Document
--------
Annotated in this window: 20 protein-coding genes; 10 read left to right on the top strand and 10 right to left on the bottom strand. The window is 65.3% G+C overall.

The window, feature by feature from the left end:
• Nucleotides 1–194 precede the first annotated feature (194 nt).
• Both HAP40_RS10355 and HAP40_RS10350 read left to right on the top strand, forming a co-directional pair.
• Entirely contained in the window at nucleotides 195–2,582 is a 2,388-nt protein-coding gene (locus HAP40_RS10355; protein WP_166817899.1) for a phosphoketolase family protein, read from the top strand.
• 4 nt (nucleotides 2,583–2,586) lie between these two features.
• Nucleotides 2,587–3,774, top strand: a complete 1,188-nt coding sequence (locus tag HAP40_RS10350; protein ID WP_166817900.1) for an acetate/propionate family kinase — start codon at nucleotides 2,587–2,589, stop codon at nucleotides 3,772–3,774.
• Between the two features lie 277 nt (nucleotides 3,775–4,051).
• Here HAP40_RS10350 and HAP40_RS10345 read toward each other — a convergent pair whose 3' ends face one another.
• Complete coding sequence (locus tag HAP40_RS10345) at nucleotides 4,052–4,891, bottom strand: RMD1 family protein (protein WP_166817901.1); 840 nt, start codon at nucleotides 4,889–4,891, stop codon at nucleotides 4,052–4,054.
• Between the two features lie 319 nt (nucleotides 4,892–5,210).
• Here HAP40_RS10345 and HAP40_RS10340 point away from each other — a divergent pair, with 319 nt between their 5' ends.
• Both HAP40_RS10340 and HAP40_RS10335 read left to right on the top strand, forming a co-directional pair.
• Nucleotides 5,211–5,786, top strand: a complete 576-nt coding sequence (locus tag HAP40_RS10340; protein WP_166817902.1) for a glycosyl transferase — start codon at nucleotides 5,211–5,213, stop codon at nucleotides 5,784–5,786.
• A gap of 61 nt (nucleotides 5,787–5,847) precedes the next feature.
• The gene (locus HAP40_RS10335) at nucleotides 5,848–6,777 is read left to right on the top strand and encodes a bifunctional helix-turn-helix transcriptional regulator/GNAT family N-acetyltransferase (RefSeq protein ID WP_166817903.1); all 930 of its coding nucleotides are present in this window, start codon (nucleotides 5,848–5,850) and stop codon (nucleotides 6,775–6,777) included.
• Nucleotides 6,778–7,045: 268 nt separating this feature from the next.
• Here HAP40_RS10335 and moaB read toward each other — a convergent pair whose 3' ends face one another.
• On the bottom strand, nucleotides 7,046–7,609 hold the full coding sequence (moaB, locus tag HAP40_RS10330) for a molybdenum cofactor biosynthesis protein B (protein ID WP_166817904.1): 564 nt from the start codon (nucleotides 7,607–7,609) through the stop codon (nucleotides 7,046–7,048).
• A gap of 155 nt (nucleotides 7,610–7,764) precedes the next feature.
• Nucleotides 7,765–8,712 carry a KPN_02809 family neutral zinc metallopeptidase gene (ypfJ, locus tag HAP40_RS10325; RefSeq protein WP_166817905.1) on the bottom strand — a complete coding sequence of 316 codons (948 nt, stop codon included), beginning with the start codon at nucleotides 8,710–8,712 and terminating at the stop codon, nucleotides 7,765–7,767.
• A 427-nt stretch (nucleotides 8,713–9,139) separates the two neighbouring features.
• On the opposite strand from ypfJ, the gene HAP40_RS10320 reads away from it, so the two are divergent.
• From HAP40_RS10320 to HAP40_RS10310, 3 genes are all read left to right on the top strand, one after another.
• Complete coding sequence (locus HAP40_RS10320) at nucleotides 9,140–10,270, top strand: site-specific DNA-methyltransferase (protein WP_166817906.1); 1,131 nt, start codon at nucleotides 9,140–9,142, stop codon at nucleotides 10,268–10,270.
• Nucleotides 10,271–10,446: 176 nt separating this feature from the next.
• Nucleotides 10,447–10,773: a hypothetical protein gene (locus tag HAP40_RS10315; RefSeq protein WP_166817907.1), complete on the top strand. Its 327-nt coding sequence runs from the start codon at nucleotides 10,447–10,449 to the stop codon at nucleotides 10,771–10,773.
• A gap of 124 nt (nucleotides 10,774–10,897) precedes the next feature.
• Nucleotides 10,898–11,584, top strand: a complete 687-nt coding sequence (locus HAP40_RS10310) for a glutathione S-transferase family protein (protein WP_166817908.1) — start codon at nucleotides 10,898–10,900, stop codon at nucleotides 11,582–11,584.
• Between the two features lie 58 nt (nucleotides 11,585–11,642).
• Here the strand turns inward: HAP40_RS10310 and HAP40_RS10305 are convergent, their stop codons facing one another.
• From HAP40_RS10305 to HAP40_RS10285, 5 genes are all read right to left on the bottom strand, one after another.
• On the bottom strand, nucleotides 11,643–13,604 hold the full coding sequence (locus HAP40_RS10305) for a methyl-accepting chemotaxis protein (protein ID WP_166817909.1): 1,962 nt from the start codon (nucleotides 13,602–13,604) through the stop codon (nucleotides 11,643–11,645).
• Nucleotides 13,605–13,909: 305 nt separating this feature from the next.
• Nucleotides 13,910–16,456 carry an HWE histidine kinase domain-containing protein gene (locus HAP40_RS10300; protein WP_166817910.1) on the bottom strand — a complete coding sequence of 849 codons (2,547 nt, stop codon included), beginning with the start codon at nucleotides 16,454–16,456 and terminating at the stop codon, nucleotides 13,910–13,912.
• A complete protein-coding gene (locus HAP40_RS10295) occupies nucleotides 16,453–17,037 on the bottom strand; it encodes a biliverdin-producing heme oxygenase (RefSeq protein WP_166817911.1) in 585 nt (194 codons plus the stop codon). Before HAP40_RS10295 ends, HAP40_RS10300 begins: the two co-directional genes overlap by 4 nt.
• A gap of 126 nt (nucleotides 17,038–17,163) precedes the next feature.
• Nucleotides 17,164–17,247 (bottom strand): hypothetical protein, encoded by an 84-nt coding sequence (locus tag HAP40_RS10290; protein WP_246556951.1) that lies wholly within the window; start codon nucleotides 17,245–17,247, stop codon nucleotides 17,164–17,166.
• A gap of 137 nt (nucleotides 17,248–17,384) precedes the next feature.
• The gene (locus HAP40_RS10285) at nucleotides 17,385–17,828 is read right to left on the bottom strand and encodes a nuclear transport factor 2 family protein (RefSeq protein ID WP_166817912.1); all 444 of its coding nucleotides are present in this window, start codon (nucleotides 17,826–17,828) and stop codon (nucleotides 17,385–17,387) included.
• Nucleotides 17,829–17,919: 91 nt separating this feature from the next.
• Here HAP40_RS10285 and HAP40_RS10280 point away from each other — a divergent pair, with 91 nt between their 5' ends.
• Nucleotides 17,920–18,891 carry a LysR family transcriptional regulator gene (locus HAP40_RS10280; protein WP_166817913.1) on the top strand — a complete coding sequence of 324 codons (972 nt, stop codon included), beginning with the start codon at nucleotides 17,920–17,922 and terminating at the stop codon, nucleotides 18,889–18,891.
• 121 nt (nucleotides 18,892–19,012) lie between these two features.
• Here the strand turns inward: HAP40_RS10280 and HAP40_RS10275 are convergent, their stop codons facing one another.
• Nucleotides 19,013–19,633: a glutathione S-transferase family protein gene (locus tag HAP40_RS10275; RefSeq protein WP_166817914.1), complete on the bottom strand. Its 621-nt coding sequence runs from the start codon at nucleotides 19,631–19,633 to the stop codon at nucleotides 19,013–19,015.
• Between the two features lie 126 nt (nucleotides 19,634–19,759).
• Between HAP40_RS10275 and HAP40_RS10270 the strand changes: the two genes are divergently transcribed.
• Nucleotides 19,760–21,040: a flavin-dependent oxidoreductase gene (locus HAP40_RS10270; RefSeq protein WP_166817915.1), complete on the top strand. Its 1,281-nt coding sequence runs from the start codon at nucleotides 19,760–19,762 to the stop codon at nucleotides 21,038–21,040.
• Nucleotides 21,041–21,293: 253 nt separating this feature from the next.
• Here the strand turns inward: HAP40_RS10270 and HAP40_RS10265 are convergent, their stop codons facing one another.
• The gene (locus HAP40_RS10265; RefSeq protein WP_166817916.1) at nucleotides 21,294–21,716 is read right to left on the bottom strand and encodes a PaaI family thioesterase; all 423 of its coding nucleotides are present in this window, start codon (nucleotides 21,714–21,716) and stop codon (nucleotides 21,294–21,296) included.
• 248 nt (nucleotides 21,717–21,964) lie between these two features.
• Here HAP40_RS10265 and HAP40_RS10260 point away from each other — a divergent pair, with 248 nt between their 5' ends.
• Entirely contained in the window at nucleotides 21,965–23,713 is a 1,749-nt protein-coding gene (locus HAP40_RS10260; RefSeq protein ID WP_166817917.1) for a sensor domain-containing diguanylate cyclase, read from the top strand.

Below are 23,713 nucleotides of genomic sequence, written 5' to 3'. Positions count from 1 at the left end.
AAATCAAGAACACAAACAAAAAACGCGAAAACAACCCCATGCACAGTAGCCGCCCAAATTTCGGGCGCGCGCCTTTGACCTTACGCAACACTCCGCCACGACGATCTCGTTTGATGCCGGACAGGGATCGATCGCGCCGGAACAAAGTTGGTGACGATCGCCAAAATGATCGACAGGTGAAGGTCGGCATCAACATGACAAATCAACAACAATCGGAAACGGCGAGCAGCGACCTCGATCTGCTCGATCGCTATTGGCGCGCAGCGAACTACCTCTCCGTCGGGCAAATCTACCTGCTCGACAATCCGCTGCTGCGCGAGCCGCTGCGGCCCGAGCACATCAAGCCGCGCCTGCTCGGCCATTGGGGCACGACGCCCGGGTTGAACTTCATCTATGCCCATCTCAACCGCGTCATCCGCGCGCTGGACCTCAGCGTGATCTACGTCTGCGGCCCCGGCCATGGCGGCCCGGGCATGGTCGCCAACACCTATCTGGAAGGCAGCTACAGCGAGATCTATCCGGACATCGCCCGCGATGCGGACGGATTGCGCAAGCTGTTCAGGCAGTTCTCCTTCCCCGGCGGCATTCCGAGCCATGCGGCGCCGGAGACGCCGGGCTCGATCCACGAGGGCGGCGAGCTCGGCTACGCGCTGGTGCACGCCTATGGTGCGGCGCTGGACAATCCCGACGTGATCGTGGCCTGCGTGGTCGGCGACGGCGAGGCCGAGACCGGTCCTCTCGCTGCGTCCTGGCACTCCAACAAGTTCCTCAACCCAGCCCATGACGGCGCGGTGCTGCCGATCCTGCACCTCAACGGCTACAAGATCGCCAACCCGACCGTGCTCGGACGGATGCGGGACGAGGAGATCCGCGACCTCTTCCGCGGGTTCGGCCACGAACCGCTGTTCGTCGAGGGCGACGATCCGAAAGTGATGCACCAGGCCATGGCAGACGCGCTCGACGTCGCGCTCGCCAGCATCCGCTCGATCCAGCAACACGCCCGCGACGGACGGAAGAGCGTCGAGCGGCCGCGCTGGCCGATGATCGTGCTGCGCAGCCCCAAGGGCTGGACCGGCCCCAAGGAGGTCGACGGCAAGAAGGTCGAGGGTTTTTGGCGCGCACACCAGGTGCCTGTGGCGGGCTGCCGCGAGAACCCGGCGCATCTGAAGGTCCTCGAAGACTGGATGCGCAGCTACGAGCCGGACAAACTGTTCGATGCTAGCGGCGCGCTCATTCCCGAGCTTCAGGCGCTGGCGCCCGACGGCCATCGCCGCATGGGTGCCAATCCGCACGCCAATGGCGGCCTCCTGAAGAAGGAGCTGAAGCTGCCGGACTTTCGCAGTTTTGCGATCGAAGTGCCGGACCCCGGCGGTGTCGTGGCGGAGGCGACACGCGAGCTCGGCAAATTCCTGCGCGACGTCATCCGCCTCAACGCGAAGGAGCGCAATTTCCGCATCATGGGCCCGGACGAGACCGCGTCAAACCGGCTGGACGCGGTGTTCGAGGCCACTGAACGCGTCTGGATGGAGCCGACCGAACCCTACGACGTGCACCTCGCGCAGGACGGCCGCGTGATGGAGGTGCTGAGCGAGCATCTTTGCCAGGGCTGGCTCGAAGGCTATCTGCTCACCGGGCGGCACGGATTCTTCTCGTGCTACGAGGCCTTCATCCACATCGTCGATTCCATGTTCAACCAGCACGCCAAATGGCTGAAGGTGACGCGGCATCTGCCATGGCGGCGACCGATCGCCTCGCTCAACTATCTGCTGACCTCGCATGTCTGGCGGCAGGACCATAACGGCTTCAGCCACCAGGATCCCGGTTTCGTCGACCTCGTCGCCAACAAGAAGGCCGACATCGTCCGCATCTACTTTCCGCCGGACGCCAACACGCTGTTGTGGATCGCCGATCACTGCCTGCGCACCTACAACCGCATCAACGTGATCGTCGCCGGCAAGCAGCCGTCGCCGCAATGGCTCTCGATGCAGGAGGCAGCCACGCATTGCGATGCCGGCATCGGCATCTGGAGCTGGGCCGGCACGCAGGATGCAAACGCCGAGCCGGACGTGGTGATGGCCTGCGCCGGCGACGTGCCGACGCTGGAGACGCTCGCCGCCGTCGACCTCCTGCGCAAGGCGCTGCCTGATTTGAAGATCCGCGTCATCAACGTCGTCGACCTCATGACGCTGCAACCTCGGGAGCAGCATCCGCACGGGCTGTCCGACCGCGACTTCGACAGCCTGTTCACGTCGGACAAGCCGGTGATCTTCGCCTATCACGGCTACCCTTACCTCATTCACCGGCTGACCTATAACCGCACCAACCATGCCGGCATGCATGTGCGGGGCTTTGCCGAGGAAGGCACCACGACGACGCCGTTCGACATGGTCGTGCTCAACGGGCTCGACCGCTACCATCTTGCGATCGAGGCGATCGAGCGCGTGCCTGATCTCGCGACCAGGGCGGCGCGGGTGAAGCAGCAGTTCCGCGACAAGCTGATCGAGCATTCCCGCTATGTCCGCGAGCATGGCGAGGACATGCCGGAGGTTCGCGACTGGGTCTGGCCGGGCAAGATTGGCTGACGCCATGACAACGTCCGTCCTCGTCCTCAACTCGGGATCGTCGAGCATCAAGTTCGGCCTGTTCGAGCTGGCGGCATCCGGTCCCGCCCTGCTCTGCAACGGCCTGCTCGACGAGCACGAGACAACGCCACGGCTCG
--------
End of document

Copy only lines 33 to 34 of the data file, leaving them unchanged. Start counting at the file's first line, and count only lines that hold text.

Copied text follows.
• On the bottom strand, nucleotides 11,643–13,604 hold the full coding sequence (locus HAP40_RS10305) for a methyl-accepting chemotaxis protein (protein ID WP_166817909.1): 1,962 nt from the start codon (nucleotides 13,602–13,604) through the stop codon (nucleotides 11,643–11,645).
• Nucleotides 13,605–13,909: 305 nt separating this feature from the next.